Mar 30, 2021

UAE targets energy-from-waste, starts Murban futures trades

UAE
Waste
Renewables
futures
Dominic Ellis
2 min
Plans for energy-from-waste site in Dubai unveiled as Abu Dhabi starts Murban Crude futures trading
Plans for energy-from-waste site in Dubai unveiled as Abu Dhabi starts Murban Crude futures trading...

The UAE is to develop an AED4 billion energy-from-waste facility which will be built by a consortium of companies under a 35-year concession with Dubai Municipality.

The public-private partnership, involving Dubal Holding, ITOCHU Corporation, Hitachi Zosen Inova, BESIX Group and Tech Group, represents one of the most significant renewables investments in the UAE.

The Dubai Centre for Waste Processing, located in the Warsan area, will treat 5,666 tonnes of municipal solid waste produced by Dubai per day and 1.9 million tonnes will be converted into renewable energy. 

Approximately 200MW of electricity generated will be fed into the local grid as clean energy. The facility will have the capacity to process up to 45 percent of Dubai’s current municipal waste generation, in turn significantly minimising the volume of municipal waste in landfills.

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News of Dubai's new renewables push coincided with the launch of International Exchange's ICE Futures Abu Dhabi and ICE Murban Crude oil futures. The opening price was $63.43 and as of 6pm BST, it recorded $63.65 with 6,342 lots traded. 

ICE Futures Abu Dhabi (IFAD) is being launched by ADNOC and nine of the world’s largest energy traders including BP, ENEOS, GS Caltex, INPEX, PetroChina, PTT, Shell, TOTSA (Total) and Vitol.

Jeffrey C. Sprecher, Founder, Chairman and CEO of Intercontinental Exchange, said it was bringing a new benchmark to life. "Just as Murban has powered the UAE for the past 50 years, with this new futures contract there is a tremendous future ahead for Murban as a price marker for global energy markets," he said.

Contracts traded on IFAD are cleared at ICE Clear Europe, alongside ICE’s global energy futures platform covering oil, natural gas and the environmental complex.

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May 13, 2021

All but two UK regions failing on school energy efficiency

schools
energyefficiency
Renewables
Dominic Ellis
2 min
Yorkshire & the Humber and the North East are the only UK regions where schools have collectively reduced how much they spend on energy per pupil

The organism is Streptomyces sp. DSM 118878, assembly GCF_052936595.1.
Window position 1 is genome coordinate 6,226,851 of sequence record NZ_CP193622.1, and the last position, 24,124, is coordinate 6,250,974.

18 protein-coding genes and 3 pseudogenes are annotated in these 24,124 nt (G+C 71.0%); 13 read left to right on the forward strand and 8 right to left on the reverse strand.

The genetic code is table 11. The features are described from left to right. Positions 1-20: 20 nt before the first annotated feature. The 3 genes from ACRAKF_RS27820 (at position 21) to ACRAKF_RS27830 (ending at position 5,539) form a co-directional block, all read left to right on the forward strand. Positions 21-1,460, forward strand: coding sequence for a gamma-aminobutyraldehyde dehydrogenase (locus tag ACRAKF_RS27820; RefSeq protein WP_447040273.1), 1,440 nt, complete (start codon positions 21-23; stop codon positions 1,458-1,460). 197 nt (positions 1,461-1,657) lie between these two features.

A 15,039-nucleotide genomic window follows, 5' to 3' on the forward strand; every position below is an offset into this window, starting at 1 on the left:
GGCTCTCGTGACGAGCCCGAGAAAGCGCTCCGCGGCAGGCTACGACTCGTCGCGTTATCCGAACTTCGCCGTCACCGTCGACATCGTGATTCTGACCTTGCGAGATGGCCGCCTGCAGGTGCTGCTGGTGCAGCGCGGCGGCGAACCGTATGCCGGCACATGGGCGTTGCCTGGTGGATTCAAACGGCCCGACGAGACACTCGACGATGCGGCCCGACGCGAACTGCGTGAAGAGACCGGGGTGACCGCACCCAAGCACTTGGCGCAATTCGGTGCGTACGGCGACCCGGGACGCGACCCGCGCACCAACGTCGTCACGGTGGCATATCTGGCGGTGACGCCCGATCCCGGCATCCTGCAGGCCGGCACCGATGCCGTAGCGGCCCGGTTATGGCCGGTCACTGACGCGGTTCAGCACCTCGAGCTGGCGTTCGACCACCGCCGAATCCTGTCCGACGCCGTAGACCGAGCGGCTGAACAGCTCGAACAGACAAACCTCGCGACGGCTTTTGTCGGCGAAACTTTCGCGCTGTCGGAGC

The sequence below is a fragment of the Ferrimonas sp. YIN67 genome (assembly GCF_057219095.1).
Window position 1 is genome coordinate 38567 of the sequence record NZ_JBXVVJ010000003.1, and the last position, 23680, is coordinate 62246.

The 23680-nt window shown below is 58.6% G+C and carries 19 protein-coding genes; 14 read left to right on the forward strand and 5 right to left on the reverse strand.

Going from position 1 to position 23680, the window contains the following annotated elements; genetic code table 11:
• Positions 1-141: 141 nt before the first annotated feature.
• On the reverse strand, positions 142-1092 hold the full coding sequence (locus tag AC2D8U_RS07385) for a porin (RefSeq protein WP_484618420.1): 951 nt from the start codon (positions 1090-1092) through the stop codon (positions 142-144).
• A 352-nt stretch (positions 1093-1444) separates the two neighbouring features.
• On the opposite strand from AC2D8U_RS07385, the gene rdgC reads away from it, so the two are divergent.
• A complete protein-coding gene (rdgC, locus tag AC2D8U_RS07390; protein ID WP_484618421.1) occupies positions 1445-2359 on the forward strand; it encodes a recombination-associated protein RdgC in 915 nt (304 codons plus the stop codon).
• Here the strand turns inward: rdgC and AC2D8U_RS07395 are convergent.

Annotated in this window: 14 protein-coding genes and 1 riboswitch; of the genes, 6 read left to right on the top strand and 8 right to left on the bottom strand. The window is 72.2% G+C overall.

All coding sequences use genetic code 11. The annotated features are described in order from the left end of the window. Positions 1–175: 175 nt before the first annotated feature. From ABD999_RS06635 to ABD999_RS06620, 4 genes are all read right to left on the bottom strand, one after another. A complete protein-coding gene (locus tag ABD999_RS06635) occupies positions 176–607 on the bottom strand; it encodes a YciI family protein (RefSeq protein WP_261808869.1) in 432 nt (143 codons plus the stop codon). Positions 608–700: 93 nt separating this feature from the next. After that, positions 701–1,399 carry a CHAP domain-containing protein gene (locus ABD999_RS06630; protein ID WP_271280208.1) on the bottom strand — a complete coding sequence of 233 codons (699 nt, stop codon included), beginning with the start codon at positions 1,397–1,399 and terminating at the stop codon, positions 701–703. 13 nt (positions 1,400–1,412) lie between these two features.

Most schools are still "treading water" on implementing energy efficient technology, according to new analysis of Government data from eLight.

Yorkshire & the Humber and the North East are the only regions where schools have collectively reduced how much they spend on energy per pupil, cutting expenditure by 4.4% and 0.9% respectively. Every other region of England increased its average energy expenditure per pupil, with schools in Inner London doing so by as much as 23.5%.

According to The Carbon Trust, energy bills in UK schools amount to £543 million per year, with 50% of a school’s total electricity cost being lighting. If every school in the UK implemented any type of energy efficient technology, over £100 million could be saved each year.

Harvey Sinclair, CEO of eEnergy, eLight’s parent company, said the figures demonstrate an uncomfortable truth for the education sector – namely that most schools are still treading water on the implementation of energy efficient technology. Energy efficiency could make a huge difference to meeting net zero ambitions, but most schools are still lagging behind.

“The solutions exist, but they are not being deployed fast enough," he said. "For example, we’ve made great progress in upgrading schools to energy-efficient LED lighting, but with 80% of schools yet to make the switch, there’s an enormous opportunity to make a collective reduction in carbon footprint and save a lot of money on energy bills. Our model means the entire project is financed, doesn’t require any upfront expenditure, and repayments are more than covered by the energy savings made."

He said while it has worked with over 300 schools, most are still far too slow to commit. "We are urging them to act with greater urgency because climate change won’t wait, and the need for action gets more pressing every year. The education sector has an important part to play in that and pupils around the country expect their schools to do so – there is still a huge job to be done."

North Yorkshire County Council is benefiting from the Public Sector Decarbonisation Scheme, which has so far awarded nearly £1bn for energy efficiency and heat decarbonisation projects around the country, and Craven schools has reportedly made a successful £2m bid (click here).

The Department for Education has issued 13 tips for reducing energy and water use in schools.

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